There's some hope for a faster end to the fighting – with British Prime Minister Cameron hinting at safe passage for Assad if he decides to quit the fight. But the outlook is grim.
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Mass casualty suicide car bombs. Kidnappings and executions of noncombatants for having the wrong political views. Religious antagonism. An expanding circle of death beyond leaders and fighters to their loved ones. Violence that can descend almost anywhere in an instant, one part traditional combat, two parts terror tactics and civilian ambushes carried out by a patchwork of militias with murky allegiances and ideologies.
That paragraph well describes Iraq at the start of 2004. The real post-Saddam bloodletting was just getting underway, and while death squads and suicide bombings were spreading dread from Basra in the south to Mosul in the north, almost no one had a full handle on what was happening, or the horrors that were to come. I certainly didn't see what was coming, or at least didn't want to believe what I was seeing on the ground.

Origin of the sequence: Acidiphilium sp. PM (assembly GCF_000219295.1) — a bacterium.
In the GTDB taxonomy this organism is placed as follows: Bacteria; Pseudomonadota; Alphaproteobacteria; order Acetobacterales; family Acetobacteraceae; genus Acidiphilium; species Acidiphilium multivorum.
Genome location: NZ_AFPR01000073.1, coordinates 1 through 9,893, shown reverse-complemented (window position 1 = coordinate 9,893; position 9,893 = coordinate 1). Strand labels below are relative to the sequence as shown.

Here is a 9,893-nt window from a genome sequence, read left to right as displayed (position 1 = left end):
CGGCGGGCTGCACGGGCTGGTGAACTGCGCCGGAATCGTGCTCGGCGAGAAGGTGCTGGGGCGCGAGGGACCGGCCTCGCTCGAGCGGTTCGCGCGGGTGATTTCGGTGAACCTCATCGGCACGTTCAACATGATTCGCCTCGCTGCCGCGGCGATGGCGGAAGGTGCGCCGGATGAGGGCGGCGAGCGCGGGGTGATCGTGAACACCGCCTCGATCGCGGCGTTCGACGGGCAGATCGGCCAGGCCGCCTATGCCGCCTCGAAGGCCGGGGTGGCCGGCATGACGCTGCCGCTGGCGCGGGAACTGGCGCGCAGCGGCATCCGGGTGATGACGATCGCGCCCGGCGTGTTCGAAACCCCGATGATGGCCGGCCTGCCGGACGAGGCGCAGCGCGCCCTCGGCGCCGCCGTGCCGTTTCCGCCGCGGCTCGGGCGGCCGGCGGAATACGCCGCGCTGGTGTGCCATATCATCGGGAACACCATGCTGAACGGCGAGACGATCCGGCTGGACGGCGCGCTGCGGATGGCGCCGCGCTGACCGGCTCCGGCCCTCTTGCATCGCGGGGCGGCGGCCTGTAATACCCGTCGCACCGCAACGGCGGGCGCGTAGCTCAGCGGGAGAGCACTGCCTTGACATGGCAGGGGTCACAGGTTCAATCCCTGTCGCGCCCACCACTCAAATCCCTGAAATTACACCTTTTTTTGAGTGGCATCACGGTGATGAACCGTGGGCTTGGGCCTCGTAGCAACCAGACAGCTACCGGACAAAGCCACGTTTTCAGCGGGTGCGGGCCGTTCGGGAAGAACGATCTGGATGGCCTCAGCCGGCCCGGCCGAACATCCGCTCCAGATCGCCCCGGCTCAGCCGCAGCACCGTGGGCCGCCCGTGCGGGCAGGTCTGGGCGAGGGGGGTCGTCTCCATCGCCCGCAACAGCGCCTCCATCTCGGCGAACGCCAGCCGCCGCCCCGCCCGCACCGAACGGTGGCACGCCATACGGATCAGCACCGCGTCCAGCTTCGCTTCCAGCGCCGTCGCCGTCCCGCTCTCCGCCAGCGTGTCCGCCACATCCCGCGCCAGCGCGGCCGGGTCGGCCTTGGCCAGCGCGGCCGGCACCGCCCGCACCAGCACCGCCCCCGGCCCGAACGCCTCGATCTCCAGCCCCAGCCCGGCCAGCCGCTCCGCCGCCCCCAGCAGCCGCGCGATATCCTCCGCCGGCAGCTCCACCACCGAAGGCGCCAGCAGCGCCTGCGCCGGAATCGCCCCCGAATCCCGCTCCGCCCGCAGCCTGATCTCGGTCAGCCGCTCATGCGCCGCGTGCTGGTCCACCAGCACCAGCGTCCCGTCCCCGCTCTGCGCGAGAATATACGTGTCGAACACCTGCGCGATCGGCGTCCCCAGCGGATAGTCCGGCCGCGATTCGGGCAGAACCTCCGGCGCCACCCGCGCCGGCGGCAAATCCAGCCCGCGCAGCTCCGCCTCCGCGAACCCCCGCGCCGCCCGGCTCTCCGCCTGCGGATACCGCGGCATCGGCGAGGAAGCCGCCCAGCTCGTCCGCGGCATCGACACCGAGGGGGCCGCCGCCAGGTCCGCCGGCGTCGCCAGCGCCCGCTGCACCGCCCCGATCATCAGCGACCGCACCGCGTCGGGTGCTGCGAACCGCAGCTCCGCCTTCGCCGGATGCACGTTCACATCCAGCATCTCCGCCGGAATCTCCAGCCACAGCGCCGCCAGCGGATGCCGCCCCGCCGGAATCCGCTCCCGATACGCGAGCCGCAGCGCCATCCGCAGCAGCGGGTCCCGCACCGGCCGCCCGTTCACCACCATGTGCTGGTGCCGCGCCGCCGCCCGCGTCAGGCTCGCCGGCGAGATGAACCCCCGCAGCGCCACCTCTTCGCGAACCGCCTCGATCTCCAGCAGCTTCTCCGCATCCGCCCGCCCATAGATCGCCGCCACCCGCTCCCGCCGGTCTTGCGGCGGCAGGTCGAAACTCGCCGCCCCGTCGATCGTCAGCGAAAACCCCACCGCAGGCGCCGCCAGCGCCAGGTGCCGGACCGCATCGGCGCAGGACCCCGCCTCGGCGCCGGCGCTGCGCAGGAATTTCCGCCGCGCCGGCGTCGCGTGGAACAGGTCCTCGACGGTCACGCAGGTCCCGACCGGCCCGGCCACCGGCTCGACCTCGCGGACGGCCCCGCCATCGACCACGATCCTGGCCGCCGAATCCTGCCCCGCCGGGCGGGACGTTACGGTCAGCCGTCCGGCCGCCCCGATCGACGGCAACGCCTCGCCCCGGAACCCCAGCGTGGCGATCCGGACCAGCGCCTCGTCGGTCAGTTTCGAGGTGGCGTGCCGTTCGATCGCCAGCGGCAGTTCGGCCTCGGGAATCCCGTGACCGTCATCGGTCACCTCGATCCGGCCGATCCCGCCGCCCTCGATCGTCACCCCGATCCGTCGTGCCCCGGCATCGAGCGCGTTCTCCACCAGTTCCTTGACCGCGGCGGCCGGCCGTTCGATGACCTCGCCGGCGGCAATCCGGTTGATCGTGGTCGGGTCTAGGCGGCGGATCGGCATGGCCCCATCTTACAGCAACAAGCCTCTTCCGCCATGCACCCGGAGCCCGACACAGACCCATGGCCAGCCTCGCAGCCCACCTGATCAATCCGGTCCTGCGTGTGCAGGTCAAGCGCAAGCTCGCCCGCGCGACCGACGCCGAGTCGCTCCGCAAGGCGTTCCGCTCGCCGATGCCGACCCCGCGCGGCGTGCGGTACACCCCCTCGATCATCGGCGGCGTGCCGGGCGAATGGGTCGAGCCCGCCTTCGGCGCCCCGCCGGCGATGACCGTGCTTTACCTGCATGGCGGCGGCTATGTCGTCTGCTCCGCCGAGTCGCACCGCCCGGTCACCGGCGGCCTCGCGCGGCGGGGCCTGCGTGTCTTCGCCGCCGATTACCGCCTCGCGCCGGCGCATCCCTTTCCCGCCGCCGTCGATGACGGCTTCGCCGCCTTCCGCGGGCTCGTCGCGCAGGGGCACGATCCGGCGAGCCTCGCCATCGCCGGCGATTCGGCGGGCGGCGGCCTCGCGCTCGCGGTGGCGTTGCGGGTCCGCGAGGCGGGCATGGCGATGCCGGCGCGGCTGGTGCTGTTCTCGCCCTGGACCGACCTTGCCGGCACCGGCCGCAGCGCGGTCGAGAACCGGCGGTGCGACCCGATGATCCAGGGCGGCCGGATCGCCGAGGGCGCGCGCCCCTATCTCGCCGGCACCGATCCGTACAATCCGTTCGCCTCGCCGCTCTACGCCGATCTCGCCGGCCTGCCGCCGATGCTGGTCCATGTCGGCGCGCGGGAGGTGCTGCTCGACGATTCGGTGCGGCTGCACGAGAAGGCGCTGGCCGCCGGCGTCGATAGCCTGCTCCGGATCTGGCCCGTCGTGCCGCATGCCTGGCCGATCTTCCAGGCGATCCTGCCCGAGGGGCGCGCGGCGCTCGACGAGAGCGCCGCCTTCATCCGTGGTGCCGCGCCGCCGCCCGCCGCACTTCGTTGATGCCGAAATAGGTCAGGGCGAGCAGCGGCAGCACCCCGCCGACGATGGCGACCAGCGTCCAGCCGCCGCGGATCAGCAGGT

Well, from a distance (I have not covered the war in Syria on the ground), Syria now "feels" a lot like Iraq did then. In the past two days or so, there was a suicide bombing in Hama province that was claimed by the Sunni Jihadi group Jabhat al-Nusra and that a pro-opposition group said killed 50 members of the Syrian government security forces. Yesterday, the funeral was held for pro-government television actor Mohamed Rafia, who was abducted and executed by rebels on Friday. Earlier today, Mohamed Osama al-Laham, the brother of Syrian parliament speaker Jihad al-Laham, was assassinated in Damascus.
More generally, fighting raged around the country, with government war planes strafing rebel positions and civilian neighborhoods in rebel-held areas alike. More than 150 people were killed across Syria, many civilians, on Monday.